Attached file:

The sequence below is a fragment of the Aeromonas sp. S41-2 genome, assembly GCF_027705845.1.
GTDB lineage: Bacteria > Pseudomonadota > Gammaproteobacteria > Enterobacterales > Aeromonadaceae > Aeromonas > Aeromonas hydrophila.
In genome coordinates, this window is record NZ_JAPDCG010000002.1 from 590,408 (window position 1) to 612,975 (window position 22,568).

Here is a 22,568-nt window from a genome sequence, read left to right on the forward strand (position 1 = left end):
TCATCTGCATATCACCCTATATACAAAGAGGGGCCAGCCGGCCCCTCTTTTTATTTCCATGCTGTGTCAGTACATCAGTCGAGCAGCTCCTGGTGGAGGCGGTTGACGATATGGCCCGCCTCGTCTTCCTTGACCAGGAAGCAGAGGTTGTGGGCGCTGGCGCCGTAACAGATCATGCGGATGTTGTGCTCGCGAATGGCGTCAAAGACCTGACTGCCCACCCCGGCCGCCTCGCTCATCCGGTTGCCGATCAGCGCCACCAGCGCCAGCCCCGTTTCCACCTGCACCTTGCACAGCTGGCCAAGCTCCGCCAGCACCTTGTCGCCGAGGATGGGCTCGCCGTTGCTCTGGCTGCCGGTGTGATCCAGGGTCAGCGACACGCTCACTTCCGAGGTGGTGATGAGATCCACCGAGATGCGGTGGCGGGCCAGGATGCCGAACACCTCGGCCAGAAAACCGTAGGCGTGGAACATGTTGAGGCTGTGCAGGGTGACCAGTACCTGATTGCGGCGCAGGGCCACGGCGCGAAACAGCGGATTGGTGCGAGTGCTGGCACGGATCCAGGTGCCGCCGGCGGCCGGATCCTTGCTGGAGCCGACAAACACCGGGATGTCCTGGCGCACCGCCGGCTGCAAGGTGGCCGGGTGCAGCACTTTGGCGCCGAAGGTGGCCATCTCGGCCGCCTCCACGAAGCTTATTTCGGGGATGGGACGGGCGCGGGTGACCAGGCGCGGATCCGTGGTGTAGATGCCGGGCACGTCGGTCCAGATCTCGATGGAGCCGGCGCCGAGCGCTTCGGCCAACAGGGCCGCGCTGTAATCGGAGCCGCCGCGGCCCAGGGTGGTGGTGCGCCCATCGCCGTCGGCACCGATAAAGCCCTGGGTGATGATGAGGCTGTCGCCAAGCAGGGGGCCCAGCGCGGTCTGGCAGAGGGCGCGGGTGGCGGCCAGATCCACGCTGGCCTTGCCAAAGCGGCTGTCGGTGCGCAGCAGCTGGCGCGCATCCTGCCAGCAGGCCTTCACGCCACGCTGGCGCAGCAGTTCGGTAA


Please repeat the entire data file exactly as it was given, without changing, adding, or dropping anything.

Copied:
The sequence below is a fragment of the Aeromonas sp. S41-2 genome, assembly GCF_027705845.1.
GTDB lineage: Bacteria > Pseudomonadota > Gammaproteobacteria > Enterobacterales > Aeromonadaceae > Aeromonas > Aeromonas hydrophila.
In genome coordinates, this window is record NZ_JAPDCG010000002.1 from 590,408 (window position 1) to 612,975 (window position 22,568).

Here is a 22,568-nt window from a genome sequence, read left to right on the forward strand (position 1 = left end):
TCATCTGCATATCACCCTATATACAAAGAGGGGCCAGCCGGCCCCTCTTTTTATTTCCATGCTGTGTCAGTACATCAGTCGAGCAGCTCCTGGTGGAGGCGGTTGACGATATGGCCCGCCTCGTCTTCCTTGACCAGGAAGCAGAGGTTGTGGGCGCTGGCGCCGTAACAGATCATGCGGATGTTGTGCTCGCGAATGGCGTCAAAGACCTGACTGCCCACCCCGGCCGCCTCGCTCATCCGGTTGCCGATCAGCGCCACCAGCGCCAGCCCCGTTTCCACCTGCACCTTGCACAGCTGGCCAAGCTCCGCCAGCACCTTGTCGCCGAGGATGGGCTCGCCGTTGCTCTGGCTGCCGGTGTGATCCAGGGTCAGCGACACGCTCACTTCCGAGGTGGTGATGAGATCCACCGAGATGCGGTGGCGGGCCAGGATGCCGAACACCTCGGCCAGAAAACCGTAGGCGTGGAACATGTTGAGGCTGTGCAGGGTGACCAGTACCTGATTGCGGCGCAGGGCCACGGCGCGAAACAGCGGATTGGTGCGAGTGCTGGCACGGATCCAGGTGCCGCCGGCGGCCGGATCCTTGCTGGAGCCGACAAACACCGGGATGTCCTGGCGCACCGCCGGCTGCAAGGTGGCCGGGTGCAGCACTTTGGCGCCGAAGGTGGCCATCTCGGCCGCCTCCACGAAGCTTATTTCGGGGATGGGACGGGCGCGGGTGACCAGGCGCGGATCCGTGGTGTAGATGCCGGGCACGTCGGTCCAGATCTCGATGGAGCCGGCGCCGAGCGCTTCGGCCAACAGGGCCGCGCTGTAATCGGAGCCGCCGCGGCCCAGGGTGGTGGTGCGCCCATCGCCGTCGGCACCGATAAAGCCCTGGGTGATGATGAGGCTGTCGCCAAGCAGGGGGCCCAGCGCGGTCTGGCAGAGGGCGCGGGTGGCGGCCAGATCCACGCTGGCCTTGCCAAAGCGGCTGTCGGTGCGCAGCAGCTGGCGCGCATCCTGCCAGCAGGCCTTCACGCCACGCTGGCGCAGCAGTTCGGTAA